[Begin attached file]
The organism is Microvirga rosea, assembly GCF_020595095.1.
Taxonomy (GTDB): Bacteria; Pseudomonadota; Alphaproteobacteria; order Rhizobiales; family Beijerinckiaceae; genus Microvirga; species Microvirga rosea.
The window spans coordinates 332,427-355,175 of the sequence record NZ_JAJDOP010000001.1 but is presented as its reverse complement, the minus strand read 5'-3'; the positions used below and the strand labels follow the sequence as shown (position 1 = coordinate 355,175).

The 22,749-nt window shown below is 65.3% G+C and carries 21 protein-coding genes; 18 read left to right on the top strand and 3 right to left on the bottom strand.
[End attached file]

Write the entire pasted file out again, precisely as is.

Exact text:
The organism is Microvirga rosea, assembly GCF_020595095.1.
Taxonomy (GTDB): Bacteria; Pseudomonadota; Alphaproteobacteria; order Rhizobiales; family Beijerinckiaceae; genus Microvirga; species Microvirga rosea.
The window spans coordinates 332,427-355,175 of the sequence record NZ_JAJDOP010000001.1 but is presented as its reverse complement, the minus strand read 5'-3'; the positions used below and the strand labels follow the sequence as shown (position 1 = coordinate 355,175).

The 22,749-nt window shown below is 65.3% G+C and carries 21 protein-coding genes; 18 read left to right on the top strand and 3 right to left on the bottom strand.